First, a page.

December 15, 2003
Award-winning high school classics teacher says
UCSC changed his life
By Scott Rappaport
When Randall Nichols recently received a major award for his achievements
as a high school classics teacher, it brought back fond memories of
his former professors at UCSC.
|Randall Nichols is in his 19th
year of teaching Greek and Latin in Augusta, Georgia. Both Nichols
and his pupils have received numerous awards.
In fact, the Cowell 80 alum firmly believes that his experience
at UCSC significantly changed the course of his life.
Whenever I am asked why I became a high school classics teacher,
I remember three professors from my undergraduate days at the University
of California at Santa Cruz: John Lynch, Mary-Kay Gamel and Gary Miles,
Nichols wrote in a recent issue of the classics journal Amphora.
The excellence of their teaching drew me to classics. They encouraged
me along the way and their educational beliefs and practices have influenced
Nichols is now in his 19th year of teaching Latin and Greek to 8th-12th
graders at the Westminster Schools of Augusta, Georgia. He has been
named STAR teacher in his county and was awarded a National Endowment
for the Humanities fellowship to study Greek and Latin lyric poetry
in the summer under classics scholar Gregory Nagy at Harvard. He also
serves on the Advisory Committee for the National Latin Exam.
But more important to Nichols are the awards that his students have
received. On the 2003 National Latin Exam, 32 percent of them had perfect
scores, 80 percent earned gold medals, 18 percent received silver medals,
and 100 percent scored above the national average and received awards.
His students have won National Greek and Latin Exam scholarships and
they regularly place out of the first two years of Latin and Greek in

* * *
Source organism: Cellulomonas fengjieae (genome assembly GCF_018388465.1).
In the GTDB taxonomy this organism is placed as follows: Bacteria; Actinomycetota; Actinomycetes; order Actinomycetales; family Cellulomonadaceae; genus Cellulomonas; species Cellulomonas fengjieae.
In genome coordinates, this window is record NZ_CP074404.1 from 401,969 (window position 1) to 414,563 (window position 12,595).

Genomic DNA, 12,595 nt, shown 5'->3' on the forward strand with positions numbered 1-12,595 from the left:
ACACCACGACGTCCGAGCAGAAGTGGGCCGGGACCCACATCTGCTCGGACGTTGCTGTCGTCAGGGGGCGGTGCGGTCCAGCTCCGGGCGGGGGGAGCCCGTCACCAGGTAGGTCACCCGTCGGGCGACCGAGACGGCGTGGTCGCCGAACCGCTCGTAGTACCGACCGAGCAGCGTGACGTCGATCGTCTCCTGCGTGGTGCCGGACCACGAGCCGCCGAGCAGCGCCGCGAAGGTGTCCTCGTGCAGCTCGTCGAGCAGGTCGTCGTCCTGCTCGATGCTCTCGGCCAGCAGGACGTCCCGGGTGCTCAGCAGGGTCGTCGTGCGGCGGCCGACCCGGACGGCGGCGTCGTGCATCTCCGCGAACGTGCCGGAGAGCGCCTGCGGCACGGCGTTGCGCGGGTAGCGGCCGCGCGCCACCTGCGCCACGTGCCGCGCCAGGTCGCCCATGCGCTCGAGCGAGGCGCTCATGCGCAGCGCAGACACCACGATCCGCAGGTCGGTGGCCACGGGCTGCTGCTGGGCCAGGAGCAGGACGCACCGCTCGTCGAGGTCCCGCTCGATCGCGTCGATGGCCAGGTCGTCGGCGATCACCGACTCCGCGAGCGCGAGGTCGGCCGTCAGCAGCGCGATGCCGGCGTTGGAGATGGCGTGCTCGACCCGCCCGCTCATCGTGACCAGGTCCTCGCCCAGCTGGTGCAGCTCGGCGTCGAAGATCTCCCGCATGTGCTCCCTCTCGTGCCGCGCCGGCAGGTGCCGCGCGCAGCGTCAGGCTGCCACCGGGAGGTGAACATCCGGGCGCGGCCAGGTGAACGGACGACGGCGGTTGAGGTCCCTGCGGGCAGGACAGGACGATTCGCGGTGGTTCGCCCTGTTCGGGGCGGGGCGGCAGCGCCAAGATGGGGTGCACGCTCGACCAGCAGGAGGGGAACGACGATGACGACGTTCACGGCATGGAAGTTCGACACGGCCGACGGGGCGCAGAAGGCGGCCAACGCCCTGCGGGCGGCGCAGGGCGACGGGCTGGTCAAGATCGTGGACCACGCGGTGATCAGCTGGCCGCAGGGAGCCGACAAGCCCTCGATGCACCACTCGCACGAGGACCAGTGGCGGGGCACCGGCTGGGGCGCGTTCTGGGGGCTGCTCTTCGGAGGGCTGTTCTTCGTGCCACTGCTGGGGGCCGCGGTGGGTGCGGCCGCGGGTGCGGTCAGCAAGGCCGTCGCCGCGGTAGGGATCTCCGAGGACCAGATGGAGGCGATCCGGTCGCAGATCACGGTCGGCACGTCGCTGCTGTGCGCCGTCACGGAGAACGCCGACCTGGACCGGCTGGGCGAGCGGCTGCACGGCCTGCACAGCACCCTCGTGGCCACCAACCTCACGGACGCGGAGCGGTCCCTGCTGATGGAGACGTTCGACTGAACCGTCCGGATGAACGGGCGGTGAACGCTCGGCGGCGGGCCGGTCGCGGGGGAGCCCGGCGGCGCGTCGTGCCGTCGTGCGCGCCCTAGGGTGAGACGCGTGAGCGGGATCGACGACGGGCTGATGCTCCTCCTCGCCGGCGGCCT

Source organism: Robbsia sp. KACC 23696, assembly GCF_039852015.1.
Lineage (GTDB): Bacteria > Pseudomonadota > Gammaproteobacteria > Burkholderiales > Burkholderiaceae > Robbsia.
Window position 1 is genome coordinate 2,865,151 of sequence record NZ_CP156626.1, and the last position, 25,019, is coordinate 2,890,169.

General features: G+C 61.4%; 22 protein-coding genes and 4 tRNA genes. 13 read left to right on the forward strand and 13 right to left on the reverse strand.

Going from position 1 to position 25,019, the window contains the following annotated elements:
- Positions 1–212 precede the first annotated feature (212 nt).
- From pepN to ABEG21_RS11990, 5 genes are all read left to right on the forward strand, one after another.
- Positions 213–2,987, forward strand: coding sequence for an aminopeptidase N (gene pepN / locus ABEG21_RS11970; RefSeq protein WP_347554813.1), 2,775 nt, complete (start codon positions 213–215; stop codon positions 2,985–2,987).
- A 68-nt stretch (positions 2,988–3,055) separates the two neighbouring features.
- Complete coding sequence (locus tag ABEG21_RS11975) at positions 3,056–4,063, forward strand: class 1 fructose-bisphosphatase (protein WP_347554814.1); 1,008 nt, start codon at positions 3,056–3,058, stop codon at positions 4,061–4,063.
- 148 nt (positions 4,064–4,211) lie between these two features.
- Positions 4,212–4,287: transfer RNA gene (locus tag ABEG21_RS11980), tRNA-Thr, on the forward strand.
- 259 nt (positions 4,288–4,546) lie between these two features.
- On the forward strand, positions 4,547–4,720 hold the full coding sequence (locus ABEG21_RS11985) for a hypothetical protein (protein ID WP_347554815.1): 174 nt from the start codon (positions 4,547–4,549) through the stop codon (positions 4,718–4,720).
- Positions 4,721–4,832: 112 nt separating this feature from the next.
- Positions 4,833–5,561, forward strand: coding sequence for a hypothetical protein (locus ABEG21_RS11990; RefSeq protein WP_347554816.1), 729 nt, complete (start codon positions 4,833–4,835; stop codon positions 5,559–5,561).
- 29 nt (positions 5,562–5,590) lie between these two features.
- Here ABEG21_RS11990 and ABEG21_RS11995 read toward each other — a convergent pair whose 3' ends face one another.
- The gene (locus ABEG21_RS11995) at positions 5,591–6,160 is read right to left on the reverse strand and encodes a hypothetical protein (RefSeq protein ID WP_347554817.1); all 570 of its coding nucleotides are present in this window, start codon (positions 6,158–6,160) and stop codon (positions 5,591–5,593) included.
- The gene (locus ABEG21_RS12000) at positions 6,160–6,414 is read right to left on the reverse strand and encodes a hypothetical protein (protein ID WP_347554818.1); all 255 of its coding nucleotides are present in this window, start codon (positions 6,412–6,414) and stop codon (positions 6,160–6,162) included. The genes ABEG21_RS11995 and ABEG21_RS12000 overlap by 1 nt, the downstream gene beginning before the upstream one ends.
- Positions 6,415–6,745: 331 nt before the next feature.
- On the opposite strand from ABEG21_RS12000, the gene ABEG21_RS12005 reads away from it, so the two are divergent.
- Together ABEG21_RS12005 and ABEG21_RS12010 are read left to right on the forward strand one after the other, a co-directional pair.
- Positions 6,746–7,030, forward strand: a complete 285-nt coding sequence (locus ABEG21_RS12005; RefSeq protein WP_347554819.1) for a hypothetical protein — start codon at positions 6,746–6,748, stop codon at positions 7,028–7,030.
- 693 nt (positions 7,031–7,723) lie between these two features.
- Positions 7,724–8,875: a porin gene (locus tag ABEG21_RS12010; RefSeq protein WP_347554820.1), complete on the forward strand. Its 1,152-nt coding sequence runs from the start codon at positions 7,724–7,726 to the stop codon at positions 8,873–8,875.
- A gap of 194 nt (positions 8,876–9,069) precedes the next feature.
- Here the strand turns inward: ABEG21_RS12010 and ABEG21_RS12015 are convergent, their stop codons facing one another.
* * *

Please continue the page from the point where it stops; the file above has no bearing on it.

college. Many of them go on to major in classics at prominent universities
throughout the country.
I am equally proud of the fact that I rarely lose a student,
Nichols observed. One can achieve high scores by weeding
out some students, or one can achieve low rates of attrition by
lowering standards. I believe that the art of teaching rests in maintaining
high standards without losing students.
Nichols noted that the educational atmosphere at UCSC played a major
role in his original decision to study at the campus.
There was an emphasis on undergraduate teaching, which attracted
me to it over some other better-known campuses, Nichols said.
I was taught elementary Greek and Latin by experienced and knowledgeable
faculty, not by graduate students or junior faculty.
Nichols had particular praise for the effectiveness of John Lynchs
remarkable teaching, noting that Lynch made learning easier through
his high standards, clear expectations, thorough preparation, compassion,
and engaging style. The mention of his name all these years later
still evokes strong emotions, Nichols said.
As he took more courses in the classics at UCSC, Nichols found that
other faculty in the department shared Lynchs gift for teaching.
Professor Mary-Kay Gamel provided me with a model of how to guide
and encourage students inexperienced in literary interpretation,
he recalled. After recently coming across the first paper he ever wrote
for her classics course, Nichols resolved to make my future comments
on students papers as merciful, judicious, and instructive as
Professor Gamels were on mine.
Nichols said that he has carried in his memory the images of his former
classics professors at UCSC (who are all still at the campus) for more
than two decades. In turn, he wonders what kind of images he is forming
in the minds of his own students.
It is humbling to think of the power that we wield, for better
or for worse, Nichols confided at the end of his journal article
in Amphora. I intend to provide my students with challenging
and rigorous training, but I hope the image that I fashion will convey
the patience, kindness, and respect that I experienced from John Lynch,
Mary-Kay Gamel, and Gary Miles. Such images have the power to change
a students life. They have changed mine.
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